The New York Times is in the midst of an editorial crusade against guns, and it’s doing it in standard New York Times fashion: supplementing its own house editorial with classic counterintuitive op-eds — in this case an infantry officer and a cop weigh in on behalf of the paper’s position. (Note to young writers: The absolute best way to get prime space in America’s most famous newspaper is to write a leftist op-ed while holding down a stereotypically conservative job). While I certainly respect his experience with weapons, I daresay that the infantry officer represents a minority viewpoint amongst his own brothers-in-arms (he would certainly be in the minority both in the armored cavalry unit I deployed with and in any unit I’ve served in since). And the cop — ironically enough — comes from Chicago, the land of repressive gun laws and astronomically high gun crime.
Yet their arguments miss a fundamental moral point: As a husband and father, I refuse to delegate the defense of my family to those who — however well-meaning and courageous they may be — typically arrive too late. In my rural community, the police are likely 15 to 20 minutes away even in the event of an urgent emergency call, and calls that urgent often need response times measured in seconds.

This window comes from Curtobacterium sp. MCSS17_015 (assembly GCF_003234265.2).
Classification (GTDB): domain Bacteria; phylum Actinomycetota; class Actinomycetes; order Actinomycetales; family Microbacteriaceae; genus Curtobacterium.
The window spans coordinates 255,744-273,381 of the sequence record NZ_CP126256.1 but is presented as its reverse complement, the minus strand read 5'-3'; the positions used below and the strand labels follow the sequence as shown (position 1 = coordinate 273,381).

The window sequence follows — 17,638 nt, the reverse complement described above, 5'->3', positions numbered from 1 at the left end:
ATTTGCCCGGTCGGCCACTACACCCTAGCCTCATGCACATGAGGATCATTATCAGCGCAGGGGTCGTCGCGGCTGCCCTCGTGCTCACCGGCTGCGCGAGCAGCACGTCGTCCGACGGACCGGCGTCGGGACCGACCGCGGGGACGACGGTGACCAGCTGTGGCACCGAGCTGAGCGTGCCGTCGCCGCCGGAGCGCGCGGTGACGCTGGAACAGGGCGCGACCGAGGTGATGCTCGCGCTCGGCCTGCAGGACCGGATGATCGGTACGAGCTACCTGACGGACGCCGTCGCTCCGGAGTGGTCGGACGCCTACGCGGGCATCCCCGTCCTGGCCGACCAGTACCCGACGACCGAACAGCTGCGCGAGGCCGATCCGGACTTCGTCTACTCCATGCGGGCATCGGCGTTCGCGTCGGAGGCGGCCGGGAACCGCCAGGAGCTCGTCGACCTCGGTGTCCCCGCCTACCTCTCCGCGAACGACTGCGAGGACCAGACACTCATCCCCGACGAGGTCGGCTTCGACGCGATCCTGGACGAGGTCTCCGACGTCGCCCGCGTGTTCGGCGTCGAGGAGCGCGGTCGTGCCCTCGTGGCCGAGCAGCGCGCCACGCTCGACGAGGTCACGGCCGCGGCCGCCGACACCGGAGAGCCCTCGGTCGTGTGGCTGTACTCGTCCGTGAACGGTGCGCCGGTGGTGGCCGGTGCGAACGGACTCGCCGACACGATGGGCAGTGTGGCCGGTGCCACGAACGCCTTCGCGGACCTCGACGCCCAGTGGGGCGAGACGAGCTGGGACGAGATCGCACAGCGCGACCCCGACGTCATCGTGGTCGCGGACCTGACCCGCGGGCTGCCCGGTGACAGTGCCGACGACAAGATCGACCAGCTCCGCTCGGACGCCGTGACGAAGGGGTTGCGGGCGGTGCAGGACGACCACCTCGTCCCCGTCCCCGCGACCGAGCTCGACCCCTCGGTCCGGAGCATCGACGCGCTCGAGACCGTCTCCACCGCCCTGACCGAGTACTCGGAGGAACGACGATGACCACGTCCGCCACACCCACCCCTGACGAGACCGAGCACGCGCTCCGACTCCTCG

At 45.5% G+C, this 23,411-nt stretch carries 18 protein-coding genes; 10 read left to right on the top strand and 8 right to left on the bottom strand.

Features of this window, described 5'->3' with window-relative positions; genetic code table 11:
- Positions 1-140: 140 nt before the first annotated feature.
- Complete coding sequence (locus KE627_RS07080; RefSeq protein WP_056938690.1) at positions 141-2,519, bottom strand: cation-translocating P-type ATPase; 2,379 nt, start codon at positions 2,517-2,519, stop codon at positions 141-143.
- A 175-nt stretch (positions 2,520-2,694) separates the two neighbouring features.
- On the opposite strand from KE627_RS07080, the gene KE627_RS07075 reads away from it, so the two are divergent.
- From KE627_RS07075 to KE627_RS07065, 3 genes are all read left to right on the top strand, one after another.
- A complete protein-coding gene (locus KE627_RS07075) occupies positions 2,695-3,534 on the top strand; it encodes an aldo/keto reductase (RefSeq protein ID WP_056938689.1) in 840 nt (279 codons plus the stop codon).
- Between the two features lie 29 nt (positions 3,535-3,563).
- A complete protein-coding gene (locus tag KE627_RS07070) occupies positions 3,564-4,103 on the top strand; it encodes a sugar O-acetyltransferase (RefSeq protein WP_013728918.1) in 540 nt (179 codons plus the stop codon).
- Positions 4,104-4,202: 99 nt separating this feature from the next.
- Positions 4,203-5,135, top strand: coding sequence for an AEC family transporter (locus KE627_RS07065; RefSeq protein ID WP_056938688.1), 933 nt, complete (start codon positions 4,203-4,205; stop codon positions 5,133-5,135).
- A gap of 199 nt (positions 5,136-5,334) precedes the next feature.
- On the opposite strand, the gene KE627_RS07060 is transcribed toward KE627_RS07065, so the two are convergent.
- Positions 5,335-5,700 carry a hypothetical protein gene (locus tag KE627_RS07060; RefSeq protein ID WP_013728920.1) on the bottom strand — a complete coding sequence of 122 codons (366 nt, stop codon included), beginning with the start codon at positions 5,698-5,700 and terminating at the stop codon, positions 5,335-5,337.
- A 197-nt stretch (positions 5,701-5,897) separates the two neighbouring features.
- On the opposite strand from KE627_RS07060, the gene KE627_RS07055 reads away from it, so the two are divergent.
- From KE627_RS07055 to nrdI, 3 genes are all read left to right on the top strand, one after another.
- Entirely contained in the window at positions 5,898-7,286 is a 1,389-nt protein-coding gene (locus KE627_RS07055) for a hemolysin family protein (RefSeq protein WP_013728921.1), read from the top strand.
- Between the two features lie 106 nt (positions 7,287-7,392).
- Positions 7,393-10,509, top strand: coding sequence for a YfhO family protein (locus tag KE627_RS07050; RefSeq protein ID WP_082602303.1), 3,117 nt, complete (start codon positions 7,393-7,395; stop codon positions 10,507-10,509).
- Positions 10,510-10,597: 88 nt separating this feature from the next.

Several months ago our family had an extremely troubling personal encounter with a man obsessed with my (and my wife’s) political writing, an encounter that occurred on the heels of angry blog comments that openly wondered about our address. I understand and sympathize with the infantry officer’s lament that he doesn’t want America to be like Iraq, where you carry a gun everywhere, every day, but his lament is irrelevant to my family’s unique challenges. I also understand — just as the cop argues — that a gunfight can be a terrifying, confusing, dangerous affair, but is it more or less terrifying when the criminal is the only one armed? In reality, while mass shootings are exceedingly rare, law-abiding citizens use guns every day to protect themselves from situations less dramatic but no less consequential to their personal safety.
The self-defense experts on the Times editorial board say that I don’t need anything more than a 10-round “clip” to defend my children, my wife, and myself, but the cop on the same page of the paper talks about how even trained professionals can blow through high-capacity magazines in a true firefight. Why don’t we let the citizen decide what he or she needs? A free society trusts its sane, law-abiding citizens to make the right kinds of judgments regarding their own lives. We can’t delegate those judgments to a government that almost always can’t protect us in our moment of maximum need, nor will I sacrifice my family’s safety to a pie-in-the-sky vision of a liberal, gun-free utopia.
In other words: Dear New York Times, don’t tell me how to defend my family.